Rabbit Island residents face threat from natural enemies
14:35 JST, May 4, 2022
TAKEHARA, Hiroshima — A battle is brewing on so-called Rabbit Island.
Crows, rats and other natural enemies of the furry feral denizens that give the island its nickname are increasing as a result of overfeeding by tourists. These enemies have grown in number as they feast on food uneaten by the rabbits.
The island in the Seto Inland Sea is properly known as Okunoshima and is part of the city of Takehara, Hiroshima Prefecture. The reason there are hundreds of wild rabbits on the island has been blamed on the release in the 1970s of a few rabbits raised at an elementary school off the island.
When Okunoshima was developed by the central government as a recreational site, the rabbits gained fame as a symbol of the island. Thanks to successful promotional activities by the municipal government, the island became a major tourist destination.
As tourists posted about the island on social media using the moniker in Japanese for “Rabbit Island,” the number of visitors swelled from about 125,000 in 2013 to 289,000 in 2019.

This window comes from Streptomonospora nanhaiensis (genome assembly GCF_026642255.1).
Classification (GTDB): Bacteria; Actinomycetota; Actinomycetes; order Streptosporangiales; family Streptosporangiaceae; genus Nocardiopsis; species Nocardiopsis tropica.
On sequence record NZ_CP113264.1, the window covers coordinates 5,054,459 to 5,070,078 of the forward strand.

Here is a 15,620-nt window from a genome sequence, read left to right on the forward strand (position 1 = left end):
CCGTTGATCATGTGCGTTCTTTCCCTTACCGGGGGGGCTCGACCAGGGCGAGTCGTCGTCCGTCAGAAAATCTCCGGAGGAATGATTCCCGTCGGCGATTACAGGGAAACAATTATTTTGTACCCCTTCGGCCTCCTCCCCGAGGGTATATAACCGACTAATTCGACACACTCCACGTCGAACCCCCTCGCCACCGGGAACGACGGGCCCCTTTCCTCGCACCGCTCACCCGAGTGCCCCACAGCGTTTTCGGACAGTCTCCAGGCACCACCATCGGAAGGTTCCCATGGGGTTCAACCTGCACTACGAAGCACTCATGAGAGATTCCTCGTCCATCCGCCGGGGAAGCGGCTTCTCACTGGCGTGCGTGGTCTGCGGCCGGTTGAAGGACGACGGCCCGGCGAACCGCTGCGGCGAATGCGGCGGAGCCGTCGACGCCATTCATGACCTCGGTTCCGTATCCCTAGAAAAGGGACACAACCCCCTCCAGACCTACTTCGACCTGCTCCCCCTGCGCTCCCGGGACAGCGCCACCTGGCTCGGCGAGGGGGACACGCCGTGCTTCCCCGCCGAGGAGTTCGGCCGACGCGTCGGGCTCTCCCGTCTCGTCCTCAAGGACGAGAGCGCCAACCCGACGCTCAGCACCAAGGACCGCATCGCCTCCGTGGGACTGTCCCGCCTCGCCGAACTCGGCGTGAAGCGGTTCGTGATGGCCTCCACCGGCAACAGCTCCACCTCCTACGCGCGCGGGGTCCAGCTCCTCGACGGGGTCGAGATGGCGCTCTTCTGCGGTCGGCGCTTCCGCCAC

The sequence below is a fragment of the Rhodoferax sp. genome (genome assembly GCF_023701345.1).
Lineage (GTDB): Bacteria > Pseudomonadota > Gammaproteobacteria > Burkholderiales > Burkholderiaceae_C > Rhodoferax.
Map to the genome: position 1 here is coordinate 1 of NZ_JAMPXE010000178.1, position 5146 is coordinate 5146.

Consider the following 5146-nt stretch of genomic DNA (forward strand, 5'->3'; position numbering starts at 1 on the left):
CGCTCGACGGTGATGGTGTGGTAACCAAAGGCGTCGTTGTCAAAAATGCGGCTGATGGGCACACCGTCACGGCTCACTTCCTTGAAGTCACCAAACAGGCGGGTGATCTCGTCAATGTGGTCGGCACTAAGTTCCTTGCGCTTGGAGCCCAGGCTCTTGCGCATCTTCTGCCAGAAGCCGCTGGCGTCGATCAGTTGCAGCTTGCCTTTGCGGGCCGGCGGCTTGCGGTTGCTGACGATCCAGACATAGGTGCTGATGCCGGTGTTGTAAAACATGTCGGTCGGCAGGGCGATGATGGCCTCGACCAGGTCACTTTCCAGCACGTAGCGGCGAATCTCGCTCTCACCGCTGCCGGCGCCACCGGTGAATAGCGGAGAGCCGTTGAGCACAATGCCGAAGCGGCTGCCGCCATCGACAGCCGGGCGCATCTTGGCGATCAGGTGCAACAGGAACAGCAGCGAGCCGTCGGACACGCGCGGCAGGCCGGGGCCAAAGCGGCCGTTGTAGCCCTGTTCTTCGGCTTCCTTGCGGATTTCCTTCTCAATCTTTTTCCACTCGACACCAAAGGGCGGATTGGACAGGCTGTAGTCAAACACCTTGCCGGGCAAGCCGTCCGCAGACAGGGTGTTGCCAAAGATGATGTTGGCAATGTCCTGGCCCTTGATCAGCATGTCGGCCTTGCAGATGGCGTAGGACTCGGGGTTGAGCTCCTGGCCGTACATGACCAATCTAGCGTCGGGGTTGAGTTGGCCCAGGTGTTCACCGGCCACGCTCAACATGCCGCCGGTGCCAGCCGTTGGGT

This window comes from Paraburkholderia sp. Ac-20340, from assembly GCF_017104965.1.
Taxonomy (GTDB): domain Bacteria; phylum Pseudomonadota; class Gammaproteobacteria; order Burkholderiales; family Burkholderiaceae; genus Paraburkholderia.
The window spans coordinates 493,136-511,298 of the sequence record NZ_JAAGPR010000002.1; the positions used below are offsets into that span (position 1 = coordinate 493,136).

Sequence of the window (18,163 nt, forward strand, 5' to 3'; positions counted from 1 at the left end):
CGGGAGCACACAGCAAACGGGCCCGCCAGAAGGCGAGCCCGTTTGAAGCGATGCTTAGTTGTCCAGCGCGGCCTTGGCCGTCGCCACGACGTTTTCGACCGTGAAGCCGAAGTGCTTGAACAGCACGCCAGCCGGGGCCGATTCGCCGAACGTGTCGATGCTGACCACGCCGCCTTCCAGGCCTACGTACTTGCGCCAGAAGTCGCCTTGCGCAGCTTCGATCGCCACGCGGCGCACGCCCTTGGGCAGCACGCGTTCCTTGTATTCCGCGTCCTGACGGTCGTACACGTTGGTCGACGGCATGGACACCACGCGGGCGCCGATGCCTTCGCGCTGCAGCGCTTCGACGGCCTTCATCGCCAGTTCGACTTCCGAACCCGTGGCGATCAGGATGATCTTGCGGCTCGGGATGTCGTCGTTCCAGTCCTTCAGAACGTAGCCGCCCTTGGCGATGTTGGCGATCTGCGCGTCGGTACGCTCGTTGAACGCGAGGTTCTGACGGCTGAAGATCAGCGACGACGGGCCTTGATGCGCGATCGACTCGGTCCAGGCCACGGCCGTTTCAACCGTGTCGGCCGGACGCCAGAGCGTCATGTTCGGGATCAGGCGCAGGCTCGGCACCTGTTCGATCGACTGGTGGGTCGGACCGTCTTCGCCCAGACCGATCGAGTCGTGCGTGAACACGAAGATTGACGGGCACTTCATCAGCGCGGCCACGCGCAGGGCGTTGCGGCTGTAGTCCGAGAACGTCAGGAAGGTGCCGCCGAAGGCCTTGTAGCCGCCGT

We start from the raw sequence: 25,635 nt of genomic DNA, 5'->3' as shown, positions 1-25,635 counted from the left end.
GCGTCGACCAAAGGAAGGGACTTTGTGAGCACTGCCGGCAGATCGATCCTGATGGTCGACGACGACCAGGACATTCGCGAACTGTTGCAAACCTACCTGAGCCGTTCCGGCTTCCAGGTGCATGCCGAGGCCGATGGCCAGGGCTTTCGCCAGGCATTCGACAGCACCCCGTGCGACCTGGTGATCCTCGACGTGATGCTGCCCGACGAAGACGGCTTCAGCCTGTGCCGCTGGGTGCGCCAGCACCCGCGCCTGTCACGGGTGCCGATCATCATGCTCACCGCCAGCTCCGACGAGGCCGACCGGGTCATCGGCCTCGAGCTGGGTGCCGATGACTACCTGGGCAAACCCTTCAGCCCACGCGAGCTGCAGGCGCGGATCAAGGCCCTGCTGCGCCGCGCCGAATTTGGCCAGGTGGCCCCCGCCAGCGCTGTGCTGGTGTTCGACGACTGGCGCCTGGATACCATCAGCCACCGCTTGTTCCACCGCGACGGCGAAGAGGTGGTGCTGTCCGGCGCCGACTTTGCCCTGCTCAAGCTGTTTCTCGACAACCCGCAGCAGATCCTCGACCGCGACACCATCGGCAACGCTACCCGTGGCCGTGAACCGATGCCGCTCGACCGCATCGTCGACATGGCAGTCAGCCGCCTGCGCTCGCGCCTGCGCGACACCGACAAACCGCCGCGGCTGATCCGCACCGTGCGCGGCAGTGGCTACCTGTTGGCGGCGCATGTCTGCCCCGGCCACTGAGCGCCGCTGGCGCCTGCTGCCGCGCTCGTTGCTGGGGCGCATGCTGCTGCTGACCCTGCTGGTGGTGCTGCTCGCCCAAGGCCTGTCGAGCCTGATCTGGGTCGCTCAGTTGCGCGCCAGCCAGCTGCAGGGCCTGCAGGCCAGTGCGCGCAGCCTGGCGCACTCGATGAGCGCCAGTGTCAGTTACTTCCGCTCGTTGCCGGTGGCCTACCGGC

Through World War II, the Imperial Japanese Army had a poison gas factory on the island. Even now, war-related remnants are seen in various parts of the island. But the adorable image of Rabbit Island has taken hold.
Rabbit food is not sold on the island, so visitors bring vegetables and other food. True, this feeding has probably been what keep the rabbits alive. Some tourists, however, give pastries and other snacks people usually eat that are not good for the rabbits’ health.
There is often too much food for the rabbits to gobble up, leading to the leftovers being eaten by crows, rats and even wild boars.
This has affected the rabbits’ habitat. Witnesses have seen crows poking rabbits in the eyes when stealing the food given to them and preying on weakened rabbits.
An information center on the island under the jurisdiction of the Environment Ministry has made leaflets asking visitors not to leave food behind. Regarding how to feed rabbits, the center recommends giving them a little at a time and watching over them until they finish eating.
“Leaving food behind means telling the crows where rabbits are,” reads a flyer on the island. “When you are gone, the crows will prey on weakened rabbits.”
It has been difficult, however, to disseminate these feeding habits to all visitors. In response, the ministry’s local bureau and other local entities have decided to deploy “supporters,” special staff who will be responsible for educating tourists. More than 50 people applied to be a supporter and training of applicants is planned before the start of activities in summer.
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